GMDC: Retailers need to re-think front-end to survive digital

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GMDC: Retailers need to re-think front-end to survive digital

By Michael Johnsen - 02/15/2018
The Global Market Development Center on Thursday published its latest next practice report, "Rethink Front-end: Innovation, Flexibility and Relevancy Elevate Performance," to help retailers regain relevancy in destination-driven shopping trips lost to digital shopper diversion.

“Digital-savvy shoppers expect prime experiences - in quickness, convenience, solutions and communal feel,” Mark Mechelse, GMDC director of research, industry insights and communications, said. “Mobile is gaining traction year over year, faster than any industry, and will soon top $150 billion in transactions, representing one-third of e-com sales. And while disruption has been occurring at the retail level for many years, the intensity we’ve seen recently is unprecedented and shows no signs of slowing. Front-ends in brick and mortar are at a crucial point of reinvention since they punctuate the store’s devotion to serving customer journeys from start to finish.”

To combat that digital appeal, it's about creating a front-end experience that serves as an engagement center with pop-up shops, food service, spa-like wellness centers, farmers’ markets, and a town square vibe, otherwise retailers may be missing an opportunity to meet the increasingly high expectations of those shoppers. They may also miss the opportunity to capitalize on new revenue streams.

While shoppers’ expectations throughout all retail channels have soared to new heights, the checkout remains relatively stagnant and is often cited as the most grueling part of the customer journey. Digital shoppers have evolved in how they want to shop and pay, buy on impulse, and connect to brands and stores of their choice. However, too many retailers have failed to contemporize their merchandising, payment processes and overall environment at the front-end.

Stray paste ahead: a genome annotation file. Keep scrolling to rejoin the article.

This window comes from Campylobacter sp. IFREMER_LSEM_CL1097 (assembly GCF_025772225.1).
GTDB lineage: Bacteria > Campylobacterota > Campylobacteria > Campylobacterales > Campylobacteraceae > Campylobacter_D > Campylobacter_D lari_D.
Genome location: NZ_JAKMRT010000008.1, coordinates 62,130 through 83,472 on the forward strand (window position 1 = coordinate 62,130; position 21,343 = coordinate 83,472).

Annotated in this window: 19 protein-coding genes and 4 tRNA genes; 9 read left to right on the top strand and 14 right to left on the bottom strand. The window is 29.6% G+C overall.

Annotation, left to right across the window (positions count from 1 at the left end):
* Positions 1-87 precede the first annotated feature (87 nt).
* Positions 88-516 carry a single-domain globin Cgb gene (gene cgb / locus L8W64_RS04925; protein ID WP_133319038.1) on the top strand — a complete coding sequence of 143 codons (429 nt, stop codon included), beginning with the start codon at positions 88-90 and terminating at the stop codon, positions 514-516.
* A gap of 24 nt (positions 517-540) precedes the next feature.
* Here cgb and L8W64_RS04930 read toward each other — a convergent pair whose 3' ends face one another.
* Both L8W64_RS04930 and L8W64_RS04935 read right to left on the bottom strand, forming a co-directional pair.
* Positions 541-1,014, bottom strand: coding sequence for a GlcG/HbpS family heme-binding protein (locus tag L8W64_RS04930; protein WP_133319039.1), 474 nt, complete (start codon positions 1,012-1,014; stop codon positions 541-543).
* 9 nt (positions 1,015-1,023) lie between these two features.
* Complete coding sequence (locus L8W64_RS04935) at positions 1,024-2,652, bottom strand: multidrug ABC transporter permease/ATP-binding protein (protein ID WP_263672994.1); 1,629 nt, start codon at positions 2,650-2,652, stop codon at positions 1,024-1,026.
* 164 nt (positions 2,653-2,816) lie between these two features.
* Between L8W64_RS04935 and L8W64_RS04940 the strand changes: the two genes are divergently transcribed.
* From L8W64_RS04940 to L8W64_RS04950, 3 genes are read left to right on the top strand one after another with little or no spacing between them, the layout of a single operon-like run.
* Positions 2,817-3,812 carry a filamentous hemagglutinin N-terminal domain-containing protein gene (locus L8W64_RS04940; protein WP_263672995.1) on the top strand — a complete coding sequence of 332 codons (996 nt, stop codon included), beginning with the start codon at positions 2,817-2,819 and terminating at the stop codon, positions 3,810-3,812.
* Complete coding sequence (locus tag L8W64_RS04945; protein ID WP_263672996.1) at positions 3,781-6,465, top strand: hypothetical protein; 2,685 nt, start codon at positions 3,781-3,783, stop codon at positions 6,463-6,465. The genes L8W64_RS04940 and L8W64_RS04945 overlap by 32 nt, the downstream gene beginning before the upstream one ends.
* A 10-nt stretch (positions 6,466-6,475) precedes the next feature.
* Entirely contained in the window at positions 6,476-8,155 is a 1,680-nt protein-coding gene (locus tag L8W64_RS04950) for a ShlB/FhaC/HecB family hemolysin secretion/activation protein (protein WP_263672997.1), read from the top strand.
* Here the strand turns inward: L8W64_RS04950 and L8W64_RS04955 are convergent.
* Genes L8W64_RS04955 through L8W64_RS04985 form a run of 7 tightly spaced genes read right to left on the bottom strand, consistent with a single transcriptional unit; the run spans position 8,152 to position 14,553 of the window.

These shortcomings have resulted in a nearly 10% decrease in front-end dollar sales from a decade ago, GMDC reported. According to Impulse Marketing Company’s Checkout Update, 2007 front-end sales were $6.1 billion, while sales shrank to $5.5 billion by 2016. Based on projected growth rates of typical categories represented in the front-end, a more than $2 billion gap is estimated if this area of the store had kept pace with total store sales trends.

In addition to a call-to-action to evolve with shoppers and end under-performance, the report challenges retailers to think broad, think local, think sightlines, think modular non-foods, think healthful and balanced, and think technology to future-proof their business.

In the report, Greg Parsons, senior director home and product development, Kroger, shared his vision and initiatives for front-end. “The innovation to figure out is for tech-savvy customers to pay differently from seniors who like seeing their favorite cashier every week," he said. "It could mean a non-stop walkthrough with a smartphone, an associate with a tablet on the sales floor, or an exceptional experience for people who go online. People want choices to check out the way they want.”

Also in the report, Larry Wilson, vice president industry affairs, National Confectioners Association, describes the importance of understanding that customers’ need states may vary from moment to moment. “Retailers can be responsive to consumers and demonstrate responsibility by promoting ‘balance and choice’ with a wide range of traditional treats like chocolate, candy and snacks as well as other alternative instant consumable options to meet shopper’s changing need states," he said. "It’s about putting yourself in position to win with your proven stars and then contemporizing assortments with the right blend of foods and non-foods.”